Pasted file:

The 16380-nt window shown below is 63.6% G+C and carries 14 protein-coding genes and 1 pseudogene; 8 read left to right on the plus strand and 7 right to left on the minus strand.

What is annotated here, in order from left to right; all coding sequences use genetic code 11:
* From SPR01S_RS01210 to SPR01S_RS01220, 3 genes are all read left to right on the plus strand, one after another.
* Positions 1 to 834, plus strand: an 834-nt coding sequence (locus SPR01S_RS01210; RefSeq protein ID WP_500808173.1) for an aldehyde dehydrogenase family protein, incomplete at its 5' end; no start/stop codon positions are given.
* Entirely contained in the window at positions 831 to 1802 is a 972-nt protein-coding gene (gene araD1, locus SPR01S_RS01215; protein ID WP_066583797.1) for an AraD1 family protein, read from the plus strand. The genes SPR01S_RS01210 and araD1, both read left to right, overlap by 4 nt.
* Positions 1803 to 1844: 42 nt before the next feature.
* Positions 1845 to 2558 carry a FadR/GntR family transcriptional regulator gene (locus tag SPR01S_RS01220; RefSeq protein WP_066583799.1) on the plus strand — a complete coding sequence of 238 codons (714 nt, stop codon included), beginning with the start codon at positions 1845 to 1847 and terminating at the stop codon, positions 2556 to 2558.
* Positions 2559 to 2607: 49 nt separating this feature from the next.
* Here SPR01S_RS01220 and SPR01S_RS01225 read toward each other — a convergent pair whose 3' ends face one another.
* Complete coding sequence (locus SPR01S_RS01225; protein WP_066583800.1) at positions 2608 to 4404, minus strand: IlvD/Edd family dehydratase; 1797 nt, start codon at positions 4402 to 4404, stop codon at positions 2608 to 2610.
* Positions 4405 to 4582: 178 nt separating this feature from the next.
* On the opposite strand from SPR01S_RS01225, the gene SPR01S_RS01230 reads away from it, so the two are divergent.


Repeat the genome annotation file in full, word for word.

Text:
The 16380-nt window shown below is 63.6% G+C and carries 14 protein-coding genes and 1 pseudogene; 8 read left to right on the plus strand and 7 right to left on the minus strand.

What is annotated here, in order from left to right; all coding sequences use genetic code 11:
* From SPR01S_RS01210 to SPR01S_RS01220, 3 genes are all read left to right on the plus strand, one after another.
* Positions 1 to 834, plus strand: an 834-nt coding sequence (locus SPR01S_RS01210; RefSeq protein ID WP_500808173.1) for an aldehyde dehydrogenase family protein, incomplete at its 5' end; no start/stop codon positions are given.
* Entirely contained in the window at positions 831 to 1802 is a 972-nt protein-coding gene (gene araD1, locus SPR01S_RS01215; protein ID WP_066583797.1) for an AraD1 family protein, read from the plus strand. The genes SPR01S_RS01210 and araD1, both read left to right, overlap by 4 nt.
* Positions 1803 to 1844: 42 nt before the next feature.
* Positions 1845 to 2558 carry a FadR/GntR family transcriptional regulator gene (locus tag SPR01S_RS01220; RefSeq protein WP_066583799.1) on the plus strand — a complete coding sequence of 238 codons (714 nt, stop codon included), beginning with the start codon at positions 1845 to 1847 and terminating at the stop codon, positions 2556 to 2558.
* Positions 2559 to 2607: 49 nt separating this feature from the next.
* Here SPR01S_RS01220 and SPR01S_RS01225 read toward each other — a convergent pair whose 3' ends face one another.
* Complete coding sequence (locus SPR01S_RS01225; protein WP_066583800.1) at positions 2608 to 4404, minus strand: IlvD/Edd family dehydratase; 1797 nt, start codon at positions 4402 to 4404, stop codon at positions 2608 to 2610.
* Positions 4405 to 4582: 178 nt separating this feature from the next.
* On the opposite strand from SPR01S_RS01225, the gene SPR01S_RS01230 reads away from it, so the two are divergent.